House of Commons photo

Crucial Fact

  • Her favourite word was colleague.

Last in Parliament September 2008, as Independent MP for Rimouski-Neigette—Témiscouata—Les Basques (Québec)

Lost her last election, in 2008, with 5% of the vote.

Statements in the House

Price of Petroleum Products May 26th, 2008

Mr. Speaker, I had to leave for a few moments, but I did hear my colleague's speech.

It always saddens me to see a member try that hard. I too heard what our New Democrat, Liberal and Bloc colleagues had to say. Our Conservative colleagues could let them have their say and give the people answers. They are the government, so that is their responsibility. They are responsible for redistributing wealth, and they are responsible for the common good.

People in the regions, particularly in my region, are very practical, so what kind of practical solutions can my colleague suggest for rural areas that are already struggling—people across Canada know what I am talking about—with crises in the agricultural and forestry sectors and with generalized price increases that are being aggravated by skyrocketing fuel costs?

What will the legitimately elected representatives who form the government do? That is the very question we should be asking ourselves, and that is the question I am asking the member.

Price of Petroleum Products May 26th, 2008

Mr. Speaker, I would first like to make an observation. I find it appalling when someone in this House simply reads a speech and does so in a great rush. I would like to come back to one of the points in the speech. I will be brief, because I want the Bloc Québécois member to have an opportunity to ask his question.

The hon. member went to the trouble of telling us what does not come under federal jurisdiction. Can we talk about what does come under federal jurisdiction? That includes crude oil, the refining margin, tax cuts for businesses granted by that member's government—and oil companies in particular are making huge profits as a result. Among its responsibilities, the federal government, since we can only talk about what concerns the federal government, must help us eliminate our oil dependency.

Talking about federal issues, can the member tell us what his government intends to do about those four issues concerning only the federal government, and not Quebec or the provinces?

Price of Petroleum Products May 26th, 2008

Mr. Speaker, I would like to ask my colleague from Mississauga—Erindale a question. He talked about the opposition party's new strategy, and I can understand that he hopes the Liberals will return to power.

I would like the member to tell us how this strategy will really reduce our dependence on oil.

Canadian Environmental Protection Act, 1999 May 26th, 2008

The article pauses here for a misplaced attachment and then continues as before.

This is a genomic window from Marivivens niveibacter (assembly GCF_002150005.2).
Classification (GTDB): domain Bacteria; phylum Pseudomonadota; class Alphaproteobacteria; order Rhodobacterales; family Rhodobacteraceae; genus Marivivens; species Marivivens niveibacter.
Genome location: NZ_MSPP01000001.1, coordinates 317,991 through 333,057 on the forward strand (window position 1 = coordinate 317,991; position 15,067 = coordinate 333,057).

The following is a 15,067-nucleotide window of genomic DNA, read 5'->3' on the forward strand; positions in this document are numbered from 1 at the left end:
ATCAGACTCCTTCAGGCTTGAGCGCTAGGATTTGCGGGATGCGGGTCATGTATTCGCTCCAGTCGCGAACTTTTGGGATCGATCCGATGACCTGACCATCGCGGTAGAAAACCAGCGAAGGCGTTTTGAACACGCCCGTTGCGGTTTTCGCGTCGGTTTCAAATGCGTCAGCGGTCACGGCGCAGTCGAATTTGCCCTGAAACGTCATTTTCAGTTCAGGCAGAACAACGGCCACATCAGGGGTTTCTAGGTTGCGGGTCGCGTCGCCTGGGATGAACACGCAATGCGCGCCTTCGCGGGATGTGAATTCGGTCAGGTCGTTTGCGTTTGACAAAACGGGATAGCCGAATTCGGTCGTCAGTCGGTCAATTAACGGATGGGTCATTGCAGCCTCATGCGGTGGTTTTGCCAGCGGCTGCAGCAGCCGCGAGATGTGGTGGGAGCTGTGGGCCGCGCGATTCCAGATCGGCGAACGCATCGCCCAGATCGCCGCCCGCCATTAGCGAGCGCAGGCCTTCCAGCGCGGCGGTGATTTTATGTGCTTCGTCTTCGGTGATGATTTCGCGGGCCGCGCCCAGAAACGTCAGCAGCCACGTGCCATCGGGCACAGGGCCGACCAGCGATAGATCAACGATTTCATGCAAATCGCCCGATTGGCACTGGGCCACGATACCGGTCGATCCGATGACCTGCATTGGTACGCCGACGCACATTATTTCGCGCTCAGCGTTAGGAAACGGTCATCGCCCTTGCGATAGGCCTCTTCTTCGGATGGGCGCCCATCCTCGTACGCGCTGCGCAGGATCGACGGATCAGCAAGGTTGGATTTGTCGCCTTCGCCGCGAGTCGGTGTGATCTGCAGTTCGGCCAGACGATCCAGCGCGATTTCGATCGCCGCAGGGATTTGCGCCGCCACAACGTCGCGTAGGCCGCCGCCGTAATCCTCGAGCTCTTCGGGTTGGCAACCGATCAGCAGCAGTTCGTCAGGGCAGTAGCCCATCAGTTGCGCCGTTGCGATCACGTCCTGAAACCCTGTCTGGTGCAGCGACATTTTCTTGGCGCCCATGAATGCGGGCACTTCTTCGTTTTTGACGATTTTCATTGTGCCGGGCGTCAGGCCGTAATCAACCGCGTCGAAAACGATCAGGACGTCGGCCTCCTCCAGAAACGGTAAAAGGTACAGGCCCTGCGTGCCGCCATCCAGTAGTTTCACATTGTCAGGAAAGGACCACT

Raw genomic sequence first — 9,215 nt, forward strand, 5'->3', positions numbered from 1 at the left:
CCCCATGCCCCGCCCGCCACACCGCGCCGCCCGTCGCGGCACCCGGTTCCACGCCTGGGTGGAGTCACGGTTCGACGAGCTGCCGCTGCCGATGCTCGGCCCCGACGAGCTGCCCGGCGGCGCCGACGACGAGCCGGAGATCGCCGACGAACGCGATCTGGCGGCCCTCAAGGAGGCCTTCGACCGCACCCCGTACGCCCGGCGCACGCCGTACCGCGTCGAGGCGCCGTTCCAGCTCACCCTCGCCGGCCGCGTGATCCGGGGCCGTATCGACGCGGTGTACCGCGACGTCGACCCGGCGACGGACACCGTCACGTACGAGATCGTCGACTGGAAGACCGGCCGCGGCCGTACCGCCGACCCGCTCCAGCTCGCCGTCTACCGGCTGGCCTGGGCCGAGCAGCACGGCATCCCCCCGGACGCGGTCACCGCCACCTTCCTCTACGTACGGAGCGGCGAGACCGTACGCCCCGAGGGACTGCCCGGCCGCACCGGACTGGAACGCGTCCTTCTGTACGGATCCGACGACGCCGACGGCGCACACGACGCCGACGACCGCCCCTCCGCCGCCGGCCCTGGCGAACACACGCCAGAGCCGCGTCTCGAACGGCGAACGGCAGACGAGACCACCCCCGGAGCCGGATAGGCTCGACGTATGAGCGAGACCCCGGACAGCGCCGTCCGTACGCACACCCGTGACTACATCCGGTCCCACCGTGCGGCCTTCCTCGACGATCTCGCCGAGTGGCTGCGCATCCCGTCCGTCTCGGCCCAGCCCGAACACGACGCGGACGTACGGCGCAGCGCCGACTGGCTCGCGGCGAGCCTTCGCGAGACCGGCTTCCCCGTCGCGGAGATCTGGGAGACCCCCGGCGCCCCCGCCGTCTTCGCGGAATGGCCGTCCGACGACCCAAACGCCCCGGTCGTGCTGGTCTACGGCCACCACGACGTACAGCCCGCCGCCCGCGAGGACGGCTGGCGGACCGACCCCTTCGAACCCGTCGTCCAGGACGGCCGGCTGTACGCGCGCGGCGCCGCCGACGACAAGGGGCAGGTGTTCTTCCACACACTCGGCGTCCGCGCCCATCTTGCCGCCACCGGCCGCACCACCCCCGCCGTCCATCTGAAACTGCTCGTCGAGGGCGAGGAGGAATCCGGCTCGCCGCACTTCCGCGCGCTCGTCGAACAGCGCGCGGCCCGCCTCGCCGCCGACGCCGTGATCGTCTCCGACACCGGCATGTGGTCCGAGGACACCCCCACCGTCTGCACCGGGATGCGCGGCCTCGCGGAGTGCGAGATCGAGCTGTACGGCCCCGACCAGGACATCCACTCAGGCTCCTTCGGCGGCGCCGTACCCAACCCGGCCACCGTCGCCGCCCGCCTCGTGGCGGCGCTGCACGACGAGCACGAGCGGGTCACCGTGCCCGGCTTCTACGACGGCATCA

Mr. Speaker, I would ask my hon. colleague first what he thinks of the vocabulary used. Personally, I am somewhat flabbergasted that, from the beginning, we have been using the term “biofuel”—and its French equivalent—since it would seem to suggest that there is something good about using food, that we have the capacity to feed the population, to produce fuel, although we also know that biofuel itself is often highly polluting.

Of course, our colleague talked about the whole issue of research and production using residues left to us by nature. And that would appear much more responsible. However, at present, when we talk about making ethanol using corn ethanol, for example, we also know how much water is needed for that process. This really makes me think about oil sands production and processing, which I find truly irresponsible.

I would like to hear my colleague's comments. Rather than encouraging innovation and energy efficiency, it seems that this government has decided to focus on an irresponsible course of action, to encourage those forms of energy production that pollute the most and are most harmful, for example—as I mentioned—“thanks to” the oil sands and the production of grains that will ultimately be used as fuel, which I think is absurd.

Canadian Environmental Protection Act, 1999 May 26th, 2008

Mr. Speaker, I heard my colleague say that he agreed with the member opposite. That means he will not agree with me; I will tell him that right off the bat.

The cost of basic foods has gone up 48% since the end of 2006. I am not the one saying this. According to the director of the World Food Programme, a “silent tsunami” is threatening to plunge 100 million people into hunger. The IMF estimates that the use of biofuels and the rather considerable subsidies granted to producers account for 70% of the increase in corn prices.

What does the bill we are debating today do? It requires gasoline to contain 5% ethanol. Where is the logic in setting this requirement, when we consider the international assistance that needs to be provided, the fact that people should feed themselves, the fact that we should respect our environment, and the fact that this bill would require a 5% biofuel content?

In fact, I do not agree with this term. It could perhaps be called “agro” but it is far from being “bio”.

Beef Producers May 26th, 2008